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From “The Intelligence Factory: How America makes its enemies disappear,” in the November 2009 Harper’s Magazine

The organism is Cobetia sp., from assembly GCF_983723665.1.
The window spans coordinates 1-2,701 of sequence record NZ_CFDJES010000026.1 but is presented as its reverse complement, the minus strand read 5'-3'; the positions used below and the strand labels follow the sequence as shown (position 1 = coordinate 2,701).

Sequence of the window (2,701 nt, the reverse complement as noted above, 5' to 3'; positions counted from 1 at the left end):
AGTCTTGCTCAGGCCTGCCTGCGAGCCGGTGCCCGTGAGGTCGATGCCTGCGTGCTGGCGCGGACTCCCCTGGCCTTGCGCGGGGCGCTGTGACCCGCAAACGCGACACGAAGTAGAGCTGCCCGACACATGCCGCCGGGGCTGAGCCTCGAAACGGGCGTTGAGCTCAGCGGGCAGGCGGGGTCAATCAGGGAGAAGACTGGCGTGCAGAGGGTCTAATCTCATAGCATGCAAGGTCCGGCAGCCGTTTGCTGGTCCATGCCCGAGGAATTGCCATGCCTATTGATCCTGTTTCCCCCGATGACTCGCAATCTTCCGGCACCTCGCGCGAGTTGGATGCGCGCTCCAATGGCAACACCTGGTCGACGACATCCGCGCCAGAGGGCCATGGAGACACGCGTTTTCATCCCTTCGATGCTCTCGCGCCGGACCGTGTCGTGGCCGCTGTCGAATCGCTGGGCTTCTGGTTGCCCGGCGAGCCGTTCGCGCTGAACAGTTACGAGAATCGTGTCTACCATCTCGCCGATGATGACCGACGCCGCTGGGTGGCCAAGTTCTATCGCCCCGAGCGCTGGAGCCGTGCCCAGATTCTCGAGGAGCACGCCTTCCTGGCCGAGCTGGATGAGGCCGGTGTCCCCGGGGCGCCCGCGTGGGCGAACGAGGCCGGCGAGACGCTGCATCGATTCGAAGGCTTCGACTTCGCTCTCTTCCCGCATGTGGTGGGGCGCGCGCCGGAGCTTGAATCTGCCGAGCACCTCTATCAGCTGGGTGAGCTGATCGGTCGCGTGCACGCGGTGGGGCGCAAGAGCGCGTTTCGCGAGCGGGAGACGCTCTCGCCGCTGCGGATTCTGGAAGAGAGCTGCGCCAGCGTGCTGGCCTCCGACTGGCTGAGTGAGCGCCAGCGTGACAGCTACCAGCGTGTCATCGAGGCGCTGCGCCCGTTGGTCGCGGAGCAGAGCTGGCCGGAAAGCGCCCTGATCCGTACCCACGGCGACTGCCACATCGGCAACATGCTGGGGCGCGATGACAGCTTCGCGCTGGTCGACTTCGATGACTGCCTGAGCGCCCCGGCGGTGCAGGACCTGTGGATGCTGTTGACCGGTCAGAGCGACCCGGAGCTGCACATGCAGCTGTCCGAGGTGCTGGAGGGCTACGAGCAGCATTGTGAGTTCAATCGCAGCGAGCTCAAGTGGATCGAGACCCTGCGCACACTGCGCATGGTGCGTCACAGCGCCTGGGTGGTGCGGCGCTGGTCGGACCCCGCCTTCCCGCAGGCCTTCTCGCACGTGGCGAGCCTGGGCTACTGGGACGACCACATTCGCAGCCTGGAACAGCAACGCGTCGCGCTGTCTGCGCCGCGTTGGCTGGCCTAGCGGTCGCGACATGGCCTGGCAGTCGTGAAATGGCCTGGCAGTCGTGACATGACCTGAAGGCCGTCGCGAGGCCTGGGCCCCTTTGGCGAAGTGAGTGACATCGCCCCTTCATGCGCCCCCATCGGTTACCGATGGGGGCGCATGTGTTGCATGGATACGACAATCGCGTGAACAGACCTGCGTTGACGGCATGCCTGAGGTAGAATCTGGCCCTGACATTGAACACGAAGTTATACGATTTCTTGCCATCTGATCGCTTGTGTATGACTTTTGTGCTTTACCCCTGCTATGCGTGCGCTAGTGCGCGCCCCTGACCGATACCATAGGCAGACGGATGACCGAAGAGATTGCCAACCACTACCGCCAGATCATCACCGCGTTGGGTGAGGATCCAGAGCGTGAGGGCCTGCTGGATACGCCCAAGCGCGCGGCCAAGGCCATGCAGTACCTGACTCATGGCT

When I first read the U.S. government’s complaint against Aafia Siddiqui, who is awaiting trial in a Brooklyn detention center on charges of attempting to murder a group of U.S. Army officers and FBI agents in Afghanistan, the case it described was so impossibly convoluted—and yet so absurdly incriminating—that I simply assumed she was innocent. According to the complaint, on the evening of July 17, 2008, several local policemen discovered Siddiqui and a young boy loitering about a public square in Ghazni. She was carrying instructions for creating “weapons involving biological material,” descriptions of U.S. “military assets,” and numerous unnamed “chemical substances in gel and liquid form that were sealed in bottles and glass jars.” Siddiqui, an MIT-trained neuroscientist who lived in the United States for eleven years, had vanished from her hometown in Pakistan in 2003, along with all three of her children, two of whom were U.S. citizens. The complaint does not address where she was those five years or why she suddenly decided to emerge into a public square outside Pakistan and far from the United States, nor does it address why she would do so in the company of her American son. Various reports had her married to a high-level Al Qaeda operative, running diamonds out of Liberia for Osama bin Laden, and abetting the entry of terrorists into the United States. But those reports were countered by rumors that Siddiqui actually had spent the previous five years in the maw of the U.S. intelligence system—that she was a ghost prisoner, kidnapped by Pakistani spies, held in secret detention at a U.S. military prison, interrogated until she could provide no further intelligence, then spat back into the world in the manner most likely to render her story implausible. These dueling narratives of terrorist intrigue and imperial overreach were only further confounded when Siddiqui finally appeared before a judge in a Manhattan courtroom on August 5. Now, two weeks after her capture, she was bandaged and doubled over in a wheelchair, barely able to speak, because—somehow—she had been shot in the stomach by one of the very soldiers she stands accused of attempting to murder.